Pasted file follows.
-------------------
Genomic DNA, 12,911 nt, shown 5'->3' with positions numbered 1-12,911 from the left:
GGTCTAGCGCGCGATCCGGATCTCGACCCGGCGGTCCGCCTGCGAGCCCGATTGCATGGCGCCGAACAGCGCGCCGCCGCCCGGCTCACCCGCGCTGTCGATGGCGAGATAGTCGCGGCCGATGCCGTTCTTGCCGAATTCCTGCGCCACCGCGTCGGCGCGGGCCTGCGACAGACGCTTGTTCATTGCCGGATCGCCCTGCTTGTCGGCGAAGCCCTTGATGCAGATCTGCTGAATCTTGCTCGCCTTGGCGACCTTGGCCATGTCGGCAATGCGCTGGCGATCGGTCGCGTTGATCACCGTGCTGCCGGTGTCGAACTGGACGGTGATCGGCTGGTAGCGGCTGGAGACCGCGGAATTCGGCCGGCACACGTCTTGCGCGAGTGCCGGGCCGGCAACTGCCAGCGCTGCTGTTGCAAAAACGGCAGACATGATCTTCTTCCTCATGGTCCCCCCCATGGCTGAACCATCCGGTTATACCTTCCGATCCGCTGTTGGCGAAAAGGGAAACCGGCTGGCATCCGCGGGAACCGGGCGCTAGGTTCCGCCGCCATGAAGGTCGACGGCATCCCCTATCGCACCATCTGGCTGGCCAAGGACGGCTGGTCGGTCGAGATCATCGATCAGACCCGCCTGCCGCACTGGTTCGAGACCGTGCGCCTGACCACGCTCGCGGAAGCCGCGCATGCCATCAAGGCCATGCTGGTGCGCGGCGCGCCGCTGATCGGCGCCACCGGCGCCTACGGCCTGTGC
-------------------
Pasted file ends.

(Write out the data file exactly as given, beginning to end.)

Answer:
Genomic DNA, 12,911 nt, shown 5'->3' with positions numbered 1-12,911 from the left:
GGTCTAGCGCGCGATCCGGATCTCGACCCGGCGGTCCGCCTGCGAGCCCGATTGCATGGCGCCGAACAGCGCGCCGCCGCCCGGCTCACCCGCGCTGTCGATGGCGAGATAGTCGCGGCCGATGCCGTTCTTGCCGAATTCCTGCGCCACCGCGTCGGCGCGGGCCTGCGACAGACGCTTGTTCATTGCCGGATCGCCCTGCTTGTCGGCGAAGCCCTTGATGCAGATCTGCTGAATCTTGCTCGCCTTGGCGACCTTGGCCATGTCGGCAATGCGCTGGCGATCGGTCGCGTTGATCACCGTGCTGCCGGTGTCGAACTGGACGGTGATCGGCTGGTAGCGGCTGGAGACCGCGGAATTCGGCCGGCACACGTCTTGCGCGAGTGCCGGGCCGGCAACTGCCAGCGCTGCTGTTGCAAAAACGGCAGACATGATCTTCTTCCTCATGGTCCCCCCCATGGCTGAACCATCCGGTTATACCTTCCGATCCGCTGTTGGCGAAAAGGGAAACCGGCTGGCATCCGCGGGAACCGGGCGCTAGGTTCCGCCGCCATGAAGGTCGACGGCATCCCCTATCGCACCATCTGGCTGGCCAAGGACGGCTGGTCGGTCGAGATCATCGATCAGACCCGCCTGCCGCACTGGTTCGAGACCGTGCGCCTGACCACGCTCGCGGAAGCCGCGCATGCCATCAAGGCCATGCTGGTGCGCGGCGCGCCGCTGATCGGCGCCACCGGCGCCTACGGCCTGTGC